Successful organisational achievements are dependent on hardworking, reliable and committed staff. The Council is deeply appreciative of the work of the CHE staff. We are especially proud of the continued achievement of an unqualified audit report in a year that was rendered more complex by the acquisition of the building. Dr Beukes, the Chief Financial Officer, and the CHE Finance team played a notable role in this regard.
Looking ahead, this is an exciting and challenging time. The CHE is planning to occupy its new premises and execute its expanded mandate. We also look forward to working with the Minister of Higher Education and Training, Dr Bonginkosi “Blade” Nzimande, in contributing to a more accessible, transformed system of higher education and training. The CHE’s monitoring work shows that the time is ripe for revising policies and plans so that the progress of the past fifteen years may be deepened and the gaps and shortfalls addressed with a sense of renewed focus and determination.
Professor Chabani Manganyi
Council on Higher Education
This has been a year of extraordinary change for the CHE. Many new appointments followed my appointment as Chief Executive Officer. At the Director level, Dr Lumkile Lalendle and Ms Judy Backhouse were appointed to the Institutional Audits and Advice and Monitoring portfolios, respectively, and Professor Francis Faller was seconded from Wits University as Director for Programme Accreditation. By the end of the financial year, the advisory and monitoring functions were showing signs of revitalisation, several new projects and partnerships were initiated, the governance and management systems clarified and the CHE was planning for its relocation to new premises. This annual report provides an overview of the programmes, projects and activities of the CHE over the past year.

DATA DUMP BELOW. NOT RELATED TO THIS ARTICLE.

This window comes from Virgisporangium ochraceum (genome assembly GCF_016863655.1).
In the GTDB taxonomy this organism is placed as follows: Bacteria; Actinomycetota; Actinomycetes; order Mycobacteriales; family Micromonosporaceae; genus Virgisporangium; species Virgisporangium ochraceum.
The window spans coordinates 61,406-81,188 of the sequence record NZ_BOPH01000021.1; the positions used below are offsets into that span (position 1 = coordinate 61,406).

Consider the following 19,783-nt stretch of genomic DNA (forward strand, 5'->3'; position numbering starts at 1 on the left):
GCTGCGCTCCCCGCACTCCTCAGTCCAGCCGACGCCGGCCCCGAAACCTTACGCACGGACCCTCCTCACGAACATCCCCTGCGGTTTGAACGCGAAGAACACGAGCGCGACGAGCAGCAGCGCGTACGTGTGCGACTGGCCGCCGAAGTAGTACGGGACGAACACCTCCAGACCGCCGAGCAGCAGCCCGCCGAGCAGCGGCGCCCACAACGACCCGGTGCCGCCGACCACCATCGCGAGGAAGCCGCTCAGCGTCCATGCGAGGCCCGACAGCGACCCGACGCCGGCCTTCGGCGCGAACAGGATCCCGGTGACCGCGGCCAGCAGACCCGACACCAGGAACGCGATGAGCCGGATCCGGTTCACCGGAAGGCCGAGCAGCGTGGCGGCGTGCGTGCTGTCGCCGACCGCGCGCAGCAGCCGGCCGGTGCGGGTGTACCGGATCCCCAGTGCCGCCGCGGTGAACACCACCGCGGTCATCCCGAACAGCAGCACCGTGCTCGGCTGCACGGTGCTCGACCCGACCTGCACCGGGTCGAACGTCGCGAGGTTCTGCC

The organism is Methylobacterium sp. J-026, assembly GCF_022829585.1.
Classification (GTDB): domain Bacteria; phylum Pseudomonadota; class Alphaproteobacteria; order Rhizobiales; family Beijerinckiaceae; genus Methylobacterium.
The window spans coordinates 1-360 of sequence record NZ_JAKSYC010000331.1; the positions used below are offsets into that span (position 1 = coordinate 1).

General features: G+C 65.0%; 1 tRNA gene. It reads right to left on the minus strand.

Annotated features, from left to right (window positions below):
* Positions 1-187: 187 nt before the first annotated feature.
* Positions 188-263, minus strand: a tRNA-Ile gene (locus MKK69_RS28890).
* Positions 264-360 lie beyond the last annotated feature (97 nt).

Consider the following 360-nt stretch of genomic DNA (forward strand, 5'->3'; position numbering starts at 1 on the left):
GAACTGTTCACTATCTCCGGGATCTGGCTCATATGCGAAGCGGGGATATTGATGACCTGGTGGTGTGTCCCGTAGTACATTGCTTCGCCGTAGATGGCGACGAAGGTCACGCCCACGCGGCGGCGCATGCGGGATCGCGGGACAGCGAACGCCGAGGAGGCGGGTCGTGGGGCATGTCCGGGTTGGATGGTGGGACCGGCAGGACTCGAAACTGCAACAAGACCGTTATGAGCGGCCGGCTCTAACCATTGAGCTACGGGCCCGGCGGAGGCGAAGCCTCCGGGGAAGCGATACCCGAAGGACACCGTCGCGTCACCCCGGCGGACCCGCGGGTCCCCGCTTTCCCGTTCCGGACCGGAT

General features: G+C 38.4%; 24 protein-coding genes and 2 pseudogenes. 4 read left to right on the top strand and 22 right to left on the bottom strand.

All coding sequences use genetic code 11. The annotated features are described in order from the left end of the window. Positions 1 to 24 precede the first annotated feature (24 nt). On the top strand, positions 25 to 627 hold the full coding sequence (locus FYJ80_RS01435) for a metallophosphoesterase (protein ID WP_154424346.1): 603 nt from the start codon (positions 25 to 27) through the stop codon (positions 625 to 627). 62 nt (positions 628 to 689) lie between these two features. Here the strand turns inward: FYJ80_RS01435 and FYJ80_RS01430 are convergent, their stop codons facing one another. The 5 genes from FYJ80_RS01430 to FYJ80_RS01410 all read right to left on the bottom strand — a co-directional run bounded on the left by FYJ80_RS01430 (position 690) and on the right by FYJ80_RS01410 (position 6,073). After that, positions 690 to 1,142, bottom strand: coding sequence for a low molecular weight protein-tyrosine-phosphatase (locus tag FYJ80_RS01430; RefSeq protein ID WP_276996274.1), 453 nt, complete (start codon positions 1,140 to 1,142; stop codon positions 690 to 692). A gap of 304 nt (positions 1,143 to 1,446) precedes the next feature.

Particularly significant among all the changes is the expansion of the CHE mandate. Subject to the date of implementation being promulgated, the CHE will be assuming responsibility for the implementation of the Higher Education Qualifications Framework (HEQF). Therefore, in addition to quality assurance and quality promotion functions executed through the CHE’s permanent committee, the Higher Education Quality Committee (HEQC), the CHE will be working on standards setting and the naming of qualifications. In executing this new function, the CHE will be working closely with the South African Qualifications Authority (SAQA), the Council for Quality Assurance in General and Further Education and Training (Umalusi) and the new Quality Council for Trades and Occupations (QCTO).